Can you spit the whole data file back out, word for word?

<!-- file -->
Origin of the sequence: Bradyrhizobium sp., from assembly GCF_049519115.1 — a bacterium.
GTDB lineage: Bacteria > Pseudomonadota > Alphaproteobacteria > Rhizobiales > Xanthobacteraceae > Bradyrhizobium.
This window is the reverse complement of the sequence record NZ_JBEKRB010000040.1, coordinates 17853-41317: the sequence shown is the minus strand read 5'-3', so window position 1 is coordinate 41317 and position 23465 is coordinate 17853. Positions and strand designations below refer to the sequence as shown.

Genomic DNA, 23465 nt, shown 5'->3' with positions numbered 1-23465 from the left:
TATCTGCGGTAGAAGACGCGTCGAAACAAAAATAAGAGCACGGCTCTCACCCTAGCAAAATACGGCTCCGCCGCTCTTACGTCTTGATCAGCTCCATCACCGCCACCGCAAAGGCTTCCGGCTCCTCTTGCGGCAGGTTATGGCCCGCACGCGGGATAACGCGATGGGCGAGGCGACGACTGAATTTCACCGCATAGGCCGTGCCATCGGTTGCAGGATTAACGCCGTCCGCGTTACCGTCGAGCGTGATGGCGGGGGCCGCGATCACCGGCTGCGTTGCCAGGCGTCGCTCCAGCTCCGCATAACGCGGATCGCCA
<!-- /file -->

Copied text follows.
Origin of the sequence: Bradyrhizobium sp., from assembly GCF_049519115.1 — a bacterium.
GTDB lineage: Bacteria > Pseudomonadota > Alphaproteobacteria > Rhizobiales > Xanthobacteraceae > Bradyrhizobium.
This window is the reverse complement of the sequence record NZ_JBEKRB010000040.1, coordinates 17853-41317: the sequence shown is the minus strand read 5'-3', so window position 1 is coordinate 41317 and position 23465 is coordinate 17853. Positions and strand designations below refer to the sequence as shown.

Genomic DNA, 23465 nt, shown 5'->3' with positions numbered 1-23465 from the left:
TATCTGCGGTAGAAGACGCGTCGAAACAAAAATAAGAGCACGGCTCTCACCCTAGCAAAATACGGCTCCGCCGCTCTTACGTCTTGATCAGCTCCATCACCGCCACCGCAAAGGCTTCCGGCTCCTCTTGCGGCAGGTTATGGCCCGCACGCGGGATAACGCGATGGGCGAGGCGACGACTGAATTTCACCGCATAGGCCGTGCCATCGGTTGCAGGATTAACGCCGTCCGCGTTACCGTCGAGCGTGATGGCGGGGGCCGCGATCACCGGCTGCGTTGCCAGGCGTCGCTCCAGCTCCGCATAACGCGGATCGCCA